“By the standards of the rest of the world, we overtrust. So far it has worked very well for us. Some would see it as weakness.” … Mr. Munger and Mr. Buffett argue that with the right basic controls, finding trustworthy managers and giving them an enormous amount of leeway creates more value than if they are forced to constantly look over their shoulders at human resources departments and lawyers monitoring their every move.

“We just try to operate in a seamless web of deserved trust and be careful whom we trust.”

Munger agrees with what I have called natural consequences, citing “late Columbia University philosophy professor, Charles Frankel, who believed ‘that systems are responsible in proportion to the degree in which the people making the decisions are living with the results of those decisions.’ …if you built a bridge, you stood under the arch when the scaffolding was removed.’”

 –Warren Buffett’s business partner
Charlie Munger, Vice Chairman
Berkshire Hathaway
Berkshire’s Radical Strategy: Trust – NYTimes.com.

Read more about the power of trust on this blog by clicking here.

 


 

Tony’s Book: Hard cover, paperback, or Kindle. Plus, spoken word version on Audible and iTunes

 


 

Download Tony’s short book on building community.

Click here to see a sample on Amazon.

 

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➤ Paperback and & hard cover available on Amazon & Barnes and Noble!

 

iTunes Spoken word version available on Audible

 

Audio version read by Tony Mayo also available.
To hear a sample click here for Audible or iTunes.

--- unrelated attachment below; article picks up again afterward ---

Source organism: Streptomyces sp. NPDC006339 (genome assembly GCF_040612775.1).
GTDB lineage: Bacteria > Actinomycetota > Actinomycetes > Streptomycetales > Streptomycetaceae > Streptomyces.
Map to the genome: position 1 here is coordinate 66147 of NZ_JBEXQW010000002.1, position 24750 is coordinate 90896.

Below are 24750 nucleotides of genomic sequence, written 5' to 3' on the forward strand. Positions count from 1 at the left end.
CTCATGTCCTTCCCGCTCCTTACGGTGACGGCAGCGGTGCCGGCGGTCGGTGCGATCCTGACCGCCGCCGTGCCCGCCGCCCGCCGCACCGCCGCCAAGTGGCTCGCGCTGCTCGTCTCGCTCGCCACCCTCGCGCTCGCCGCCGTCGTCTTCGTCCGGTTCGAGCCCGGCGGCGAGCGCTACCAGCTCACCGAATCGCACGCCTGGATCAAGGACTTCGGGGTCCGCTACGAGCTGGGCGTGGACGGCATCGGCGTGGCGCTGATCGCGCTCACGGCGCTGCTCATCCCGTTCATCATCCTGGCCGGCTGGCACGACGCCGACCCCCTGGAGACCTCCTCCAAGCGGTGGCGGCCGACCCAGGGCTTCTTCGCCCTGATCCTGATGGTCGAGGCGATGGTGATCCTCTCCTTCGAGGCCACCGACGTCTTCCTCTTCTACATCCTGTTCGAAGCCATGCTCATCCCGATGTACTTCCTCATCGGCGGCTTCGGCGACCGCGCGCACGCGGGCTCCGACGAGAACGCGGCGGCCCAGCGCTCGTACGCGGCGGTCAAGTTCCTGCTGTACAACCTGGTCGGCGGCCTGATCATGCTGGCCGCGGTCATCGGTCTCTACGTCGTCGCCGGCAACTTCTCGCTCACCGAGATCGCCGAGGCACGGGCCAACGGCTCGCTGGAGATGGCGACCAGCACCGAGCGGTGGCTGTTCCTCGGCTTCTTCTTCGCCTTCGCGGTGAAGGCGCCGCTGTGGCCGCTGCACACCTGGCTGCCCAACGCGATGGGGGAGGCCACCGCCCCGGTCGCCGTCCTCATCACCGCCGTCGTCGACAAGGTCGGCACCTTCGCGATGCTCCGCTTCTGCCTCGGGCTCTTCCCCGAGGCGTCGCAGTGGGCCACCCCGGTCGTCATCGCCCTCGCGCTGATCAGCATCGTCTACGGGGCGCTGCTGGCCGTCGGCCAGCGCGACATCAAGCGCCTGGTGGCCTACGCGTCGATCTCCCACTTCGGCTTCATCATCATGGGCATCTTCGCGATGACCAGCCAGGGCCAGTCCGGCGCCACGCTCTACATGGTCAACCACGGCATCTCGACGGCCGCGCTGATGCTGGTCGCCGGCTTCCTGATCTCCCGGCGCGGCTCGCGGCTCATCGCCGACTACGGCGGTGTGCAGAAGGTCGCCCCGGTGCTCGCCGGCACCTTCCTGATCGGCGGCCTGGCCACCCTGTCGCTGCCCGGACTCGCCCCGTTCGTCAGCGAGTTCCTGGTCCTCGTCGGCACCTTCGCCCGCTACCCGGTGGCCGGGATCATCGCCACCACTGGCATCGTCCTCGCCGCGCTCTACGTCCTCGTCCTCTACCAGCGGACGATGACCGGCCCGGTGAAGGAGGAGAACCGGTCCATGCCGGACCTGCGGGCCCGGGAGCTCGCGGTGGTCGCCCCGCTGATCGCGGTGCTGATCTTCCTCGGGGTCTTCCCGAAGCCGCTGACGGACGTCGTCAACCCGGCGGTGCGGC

Tony Mayo Courage Sermon front cover

“Time may change me; But I can’t trace time …”

 


 

Some of the most concise and useful personal productivity advice I have seen comes not from David Bowie, but from Peter Drucker. I have often rejected time management with the observation that time seems immune to my attempts at controlling or directing it; time just goes. Personal management is work, but it works.

 

Effective executives, in my observation, do not start with their tasks. They start with their time. And they do not start out with planning. They start by finding out where their time actually goes. Then they attempt to manage their time and to cut back unproductive demands on their time. Finally they consolidate their “discretionary” time into the largest possible continuing units.

–Peter F. Drucker
From The Effective Executive

Reminds me of the “Handle the big rocks first” metaphor in Stephen Covey’s The 7 Habits of Highly Effective People.

 

 


 

Return to the Core

 


The tempo of modern civilization has a centrifugal force that carries us outward from the core of life toward ever expanding peripheries. One should return frequently to the core, and to the basic values of the individual, to natural surroundings, to simplicity and contemplation. Long ago, I resolved to so arrange my life that I could move back and forth between periphery and core.
 

–Charles A. Lindbergh

Autobiography of Values


 

See also Tony Mayo’s review of the book here.

 


 

See free, easy Meditation Instructions on this blog.